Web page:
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J Sex Med. 2009 Aug;6(8):2124-32. doi: 10.1111/j.1743-6109.2009.01334.x. Epub 2009 Jun 1.

Patients' sexual health: a qualitative research approach on Greek nurses' perceptions.

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Aristotle University, Center for Sexual and Reproductive Health, Thessaloniki, Greece.



Health care professionals, especially nurses, through their contact with patients, play an important role in encouraging discussions about sexual concerns. Aim. To explore perceptions on sexual health issues and how these might inhibit or enhance Greek nurses' ability to incorporate sexual health assessment into everyday practice.


A discussion guide was used as checklist to ensure that the basic issues would be addressed. Topics related to the areas of interest were either brought up from the participants or introduced by the moderator.


The study recruited a purposive sample of 44 Greek staff nurses (SN) attending a course leading to their professional upgrading. A qualitative research design was employed using seven focus groups. Discussions started with nurses' perceived definitions of sexual health and proceeded with open-ended questions. Transcripts were analyzed using thematic analysis based on the principles of grounded theory.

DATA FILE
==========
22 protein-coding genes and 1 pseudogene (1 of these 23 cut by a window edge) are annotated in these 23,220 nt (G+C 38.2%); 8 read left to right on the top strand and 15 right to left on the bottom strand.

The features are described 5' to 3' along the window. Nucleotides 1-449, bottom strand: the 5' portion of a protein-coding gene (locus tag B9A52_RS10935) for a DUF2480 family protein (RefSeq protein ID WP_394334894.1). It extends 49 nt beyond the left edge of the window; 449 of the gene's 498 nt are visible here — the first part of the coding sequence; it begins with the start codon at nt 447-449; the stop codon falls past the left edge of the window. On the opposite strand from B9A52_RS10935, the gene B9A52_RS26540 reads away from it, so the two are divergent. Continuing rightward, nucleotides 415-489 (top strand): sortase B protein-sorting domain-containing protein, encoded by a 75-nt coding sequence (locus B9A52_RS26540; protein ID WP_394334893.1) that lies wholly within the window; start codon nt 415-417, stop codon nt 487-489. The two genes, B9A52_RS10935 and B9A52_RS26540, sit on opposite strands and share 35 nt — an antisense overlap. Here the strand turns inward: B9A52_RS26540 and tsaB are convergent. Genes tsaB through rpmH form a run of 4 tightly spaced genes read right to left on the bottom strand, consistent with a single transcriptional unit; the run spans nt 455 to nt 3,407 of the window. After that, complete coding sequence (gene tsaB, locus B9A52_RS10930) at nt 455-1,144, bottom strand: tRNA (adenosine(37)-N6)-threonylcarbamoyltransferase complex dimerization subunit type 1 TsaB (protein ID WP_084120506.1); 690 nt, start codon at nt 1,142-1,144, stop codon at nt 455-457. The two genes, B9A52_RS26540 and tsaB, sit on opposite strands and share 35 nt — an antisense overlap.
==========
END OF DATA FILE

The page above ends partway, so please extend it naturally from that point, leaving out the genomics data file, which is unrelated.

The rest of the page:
Three central themes were identified from transcripts' thematic analysis: subjective perception of sexual health, discussing sexual problems, and educational and training needs. Participants' perceptions of sexual health centred mainly on the emotional and somatic dimensions. Regarding clinical practice, a variety of personal and contextual reasons limit nurses' willingness to talk about sexuality with patients, such as gender and age differences, familial upbringing, lack of time and privacy, and restricted perception of nursing role. All nurses stressed the need for further specialized training not only in physiology issues related to sexuality, but also most importantly in communication skills.


Although Greek nurses acknowledge the importance of sexual health assessment, they believe that sexual history taking is not within the range of their professional tasks. Since holistic care demands sexual health assessment and intervention to be an integral part of nursing practice, it is necessary to introduce courses in their curriculum and experiential workshops addressing the multidimensionality of sexuality.

[Indexed for MEDLINE]

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